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Mortality in autism: a prospective longitudinal community-based study.

Journal article
Authors Christopher Gillberg
Eva Billstedt
Valter Sundh
I Carina Gillberg
Published in Journal of Autism and Developmental Disorders
Volume 40
Issue 3
Pages 352-357
ISSN 0162-3257
Publication year 2010
Published at Institute of Medicine, Department of Public Health and Community Medicine
Institute of Neuroscience and Physiology, Department of Psychiatry and Neurochemistry
Pages 352-357
Language en
Links dx.doi.org/10.1007/s10803-009-0883-...
Keywords Accidents, Mortality, Adolescent, Adult, Autistic Disorder, Diagnosis, Epidemiology, Mortality, Cause of Death, Chi-Square Distribution, Child, Epilepsy, Mortality, Female, Follow-Up Studies, Humans, Intellectual Disability, Mortality, Male, Prospective Studies, Risk Factors, Sex Factors, Sweden, Epidemiology, Time Factors, Young Adult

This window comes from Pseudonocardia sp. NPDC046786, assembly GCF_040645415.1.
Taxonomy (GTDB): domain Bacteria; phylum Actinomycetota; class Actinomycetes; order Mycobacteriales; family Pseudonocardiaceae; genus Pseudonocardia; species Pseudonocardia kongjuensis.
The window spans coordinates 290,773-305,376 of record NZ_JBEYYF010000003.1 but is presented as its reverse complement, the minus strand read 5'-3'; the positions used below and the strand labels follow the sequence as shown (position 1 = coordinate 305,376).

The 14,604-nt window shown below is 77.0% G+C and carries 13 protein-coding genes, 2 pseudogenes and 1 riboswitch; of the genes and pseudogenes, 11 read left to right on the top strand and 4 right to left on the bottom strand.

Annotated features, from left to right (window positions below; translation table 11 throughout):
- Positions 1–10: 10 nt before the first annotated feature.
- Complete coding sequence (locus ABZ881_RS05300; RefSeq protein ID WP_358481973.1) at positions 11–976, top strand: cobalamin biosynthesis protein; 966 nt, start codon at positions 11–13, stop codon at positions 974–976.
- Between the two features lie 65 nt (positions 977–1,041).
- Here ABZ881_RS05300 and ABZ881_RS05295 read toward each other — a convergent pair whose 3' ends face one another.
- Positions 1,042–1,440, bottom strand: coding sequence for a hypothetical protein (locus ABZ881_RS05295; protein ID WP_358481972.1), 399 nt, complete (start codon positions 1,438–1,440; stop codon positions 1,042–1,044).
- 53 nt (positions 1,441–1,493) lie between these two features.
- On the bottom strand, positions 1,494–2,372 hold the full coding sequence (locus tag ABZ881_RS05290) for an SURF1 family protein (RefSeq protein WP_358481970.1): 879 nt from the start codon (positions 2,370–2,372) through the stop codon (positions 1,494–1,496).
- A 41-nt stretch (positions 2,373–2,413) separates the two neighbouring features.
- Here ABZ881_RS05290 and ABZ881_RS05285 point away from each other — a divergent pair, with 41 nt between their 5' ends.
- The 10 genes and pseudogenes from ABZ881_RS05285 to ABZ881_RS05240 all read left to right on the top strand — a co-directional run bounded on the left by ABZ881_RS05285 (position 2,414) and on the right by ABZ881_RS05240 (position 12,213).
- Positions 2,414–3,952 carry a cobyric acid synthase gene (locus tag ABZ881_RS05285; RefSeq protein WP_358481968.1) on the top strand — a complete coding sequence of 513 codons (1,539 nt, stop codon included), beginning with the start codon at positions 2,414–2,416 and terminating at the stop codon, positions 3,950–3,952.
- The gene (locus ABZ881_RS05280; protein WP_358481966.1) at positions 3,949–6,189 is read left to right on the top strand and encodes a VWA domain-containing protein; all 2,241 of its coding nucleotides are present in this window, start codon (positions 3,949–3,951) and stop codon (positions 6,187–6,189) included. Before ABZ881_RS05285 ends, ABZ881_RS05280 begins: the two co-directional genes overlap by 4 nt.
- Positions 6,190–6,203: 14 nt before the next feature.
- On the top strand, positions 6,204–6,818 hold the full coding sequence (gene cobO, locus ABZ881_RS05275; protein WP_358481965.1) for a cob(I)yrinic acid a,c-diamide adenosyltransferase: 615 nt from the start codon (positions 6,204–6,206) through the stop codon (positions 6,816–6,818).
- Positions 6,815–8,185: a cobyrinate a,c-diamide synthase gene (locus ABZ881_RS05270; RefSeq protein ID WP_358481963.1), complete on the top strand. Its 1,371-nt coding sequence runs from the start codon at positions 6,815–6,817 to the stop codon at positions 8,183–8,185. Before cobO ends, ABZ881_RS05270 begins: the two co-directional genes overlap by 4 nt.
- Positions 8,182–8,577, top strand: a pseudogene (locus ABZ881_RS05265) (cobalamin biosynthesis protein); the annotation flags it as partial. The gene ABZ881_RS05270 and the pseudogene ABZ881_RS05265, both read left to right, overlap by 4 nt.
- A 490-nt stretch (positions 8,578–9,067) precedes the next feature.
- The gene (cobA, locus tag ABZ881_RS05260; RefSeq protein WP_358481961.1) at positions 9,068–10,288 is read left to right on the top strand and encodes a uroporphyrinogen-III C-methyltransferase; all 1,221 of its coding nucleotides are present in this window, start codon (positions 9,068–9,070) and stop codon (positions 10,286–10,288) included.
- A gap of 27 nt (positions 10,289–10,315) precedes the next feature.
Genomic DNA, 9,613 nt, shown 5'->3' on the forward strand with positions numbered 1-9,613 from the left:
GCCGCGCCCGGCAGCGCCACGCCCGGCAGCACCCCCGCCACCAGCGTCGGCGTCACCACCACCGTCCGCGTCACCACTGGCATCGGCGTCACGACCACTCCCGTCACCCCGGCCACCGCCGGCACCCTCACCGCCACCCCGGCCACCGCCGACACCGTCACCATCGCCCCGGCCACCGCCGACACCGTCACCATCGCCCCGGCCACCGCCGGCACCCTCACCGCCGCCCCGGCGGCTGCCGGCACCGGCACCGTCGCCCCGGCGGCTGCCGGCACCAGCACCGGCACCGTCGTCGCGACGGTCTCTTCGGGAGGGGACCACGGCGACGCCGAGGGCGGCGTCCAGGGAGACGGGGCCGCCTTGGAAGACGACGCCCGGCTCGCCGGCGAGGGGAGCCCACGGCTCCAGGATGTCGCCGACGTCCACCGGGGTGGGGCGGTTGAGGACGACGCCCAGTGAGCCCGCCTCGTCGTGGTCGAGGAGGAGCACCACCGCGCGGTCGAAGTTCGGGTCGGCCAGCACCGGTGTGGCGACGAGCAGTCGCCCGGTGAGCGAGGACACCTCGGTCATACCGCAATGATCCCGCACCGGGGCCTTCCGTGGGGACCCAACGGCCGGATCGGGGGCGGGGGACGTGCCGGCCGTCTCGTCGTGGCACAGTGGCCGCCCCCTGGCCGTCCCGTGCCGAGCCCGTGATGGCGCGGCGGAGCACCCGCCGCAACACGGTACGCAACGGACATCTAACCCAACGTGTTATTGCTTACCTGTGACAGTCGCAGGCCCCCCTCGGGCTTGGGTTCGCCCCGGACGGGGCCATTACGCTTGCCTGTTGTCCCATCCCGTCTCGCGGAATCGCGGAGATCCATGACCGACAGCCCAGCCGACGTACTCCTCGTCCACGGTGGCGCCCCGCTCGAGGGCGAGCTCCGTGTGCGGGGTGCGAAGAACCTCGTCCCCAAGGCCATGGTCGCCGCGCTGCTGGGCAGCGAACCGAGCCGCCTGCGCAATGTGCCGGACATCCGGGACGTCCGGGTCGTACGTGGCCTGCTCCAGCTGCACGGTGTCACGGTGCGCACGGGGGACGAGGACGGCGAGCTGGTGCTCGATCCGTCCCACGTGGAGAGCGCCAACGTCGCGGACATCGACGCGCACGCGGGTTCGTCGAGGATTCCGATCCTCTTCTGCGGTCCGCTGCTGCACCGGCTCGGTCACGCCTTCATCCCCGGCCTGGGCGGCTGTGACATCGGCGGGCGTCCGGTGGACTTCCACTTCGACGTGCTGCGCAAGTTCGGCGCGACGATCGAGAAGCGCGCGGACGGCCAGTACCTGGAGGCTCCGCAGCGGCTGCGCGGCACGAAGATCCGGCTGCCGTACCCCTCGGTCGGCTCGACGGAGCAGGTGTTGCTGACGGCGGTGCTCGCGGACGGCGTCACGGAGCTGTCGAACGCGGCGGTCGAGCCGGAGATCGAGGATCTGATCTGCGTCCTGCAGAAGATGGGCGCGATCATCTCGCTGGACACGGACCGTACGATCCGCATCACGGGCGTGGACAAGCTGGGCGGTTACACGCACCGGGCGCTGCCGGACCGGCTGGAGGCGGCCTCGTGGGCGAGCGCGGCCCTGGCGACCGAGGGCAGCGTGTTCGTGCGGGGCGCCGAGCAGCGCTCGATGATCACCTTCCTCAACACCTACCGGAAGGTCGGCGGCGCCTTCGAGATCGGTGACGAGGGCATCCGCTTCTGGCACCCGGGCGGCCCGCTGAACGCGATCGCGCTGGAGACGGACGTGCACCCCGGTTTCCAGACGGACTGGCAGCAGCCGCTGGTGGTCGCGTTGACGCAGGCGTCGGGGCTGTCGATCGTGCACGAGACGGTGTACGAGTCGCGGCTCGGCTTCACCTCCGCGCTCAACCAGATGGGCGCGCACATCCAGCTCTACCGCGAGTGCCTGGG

Subject categories Child and adolescent psychiatry

Abstract

The purposes of the present study were to establish the mortality rate in a representative group of individuals (n = 120) born in the years 1962-1984, diagnosed with autism/atypical autism in childhood and followed up at young adult age (>/=18 years of age), and examine the risk factors and causes of death. The study group, which constituted a total population sample of children with these diagnoses, were followed up in Swedish registers. Nine (7.5%) of the 120 individuals with autism had died at the time of follow-up, a rate 5.6 times higher than expected. The mortality rate was significantly higher among the females. Associated medical disorders (including epilepsy with cognitive impairment) and accidents accounted for most of the deaths, and it was not possible to determine whether autism "per se" actually carries an increased mortality risk.

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